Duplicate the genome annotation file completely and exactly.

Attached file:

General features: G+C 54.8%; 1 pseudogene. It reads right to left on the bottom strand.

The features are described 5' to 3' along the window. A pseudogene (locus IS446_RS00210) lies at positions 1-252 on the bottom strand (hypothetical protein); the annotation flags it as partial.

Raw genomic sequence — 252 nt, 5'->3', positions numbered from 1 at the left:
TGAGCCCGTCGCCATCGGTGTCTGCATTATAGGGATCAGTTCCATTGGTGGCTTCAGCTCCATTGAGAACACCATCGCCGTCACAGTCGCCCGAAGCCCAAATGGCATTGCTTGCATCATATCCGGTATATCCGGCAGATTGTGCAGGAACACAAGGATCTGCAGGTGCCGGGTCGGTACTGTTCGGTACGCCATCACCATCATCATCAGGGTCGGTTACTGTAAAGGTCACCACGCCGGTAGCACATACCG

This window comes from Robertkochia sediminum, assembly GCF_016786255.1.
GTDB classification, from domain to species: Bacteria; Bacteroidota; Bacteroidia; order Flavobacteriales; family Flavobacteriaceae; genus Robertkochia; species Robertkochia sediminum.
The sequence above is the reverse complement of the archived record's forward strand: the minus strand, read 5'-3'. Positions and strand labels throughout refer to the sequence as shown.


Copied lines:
General features: G+C 54.8%; 1 pseudogene. It reads right to left on the bottom strand.

The features are described 5' to 3' along the window. A pseudogene (locus IS446_RS00210) lies at positions 1-252 on the bottom strand (hypothetical protein); the annotation flags it as partial.

Raw genomic sequence — 252 nt, 5'->3', positions numbered from 1 at the left:
TGAGCCCGTCGCCATCGGTGTCTGCATTATAGGGATCAGTTCCATTGGTGGCTTCAGCTCCATTGAGAACACCATCGCCGTCACAGTCGCCCGAAGCCCAAATGGCATTGCTTGCATCATATCCGGTATATCCGGCAGATTGTGCAGGAACACAAGGATCTGCAGGTGCCGGGTCGGTACTGTTCGGTACGCCATCACCATCATCATCAGGGTCGGTTACTGTAAAGGTCACCACGCCGGTAGCACATACCG

This window comes from Robertkochia sediminum, assembly GCF_016786255.1.
GTDB classification, from domain to species: Bacteria; Bacteroidota; Bacteroidia; order Flavobacteriales; family Flavobacteriaceae; genus Robertkochia; species Robertkochia sediminum.
The sequence above is the reverse complement of the archived record's forward strand: the minus strand, read 5'-3'. Positions and strand labels throughout refer to the sequence as shown.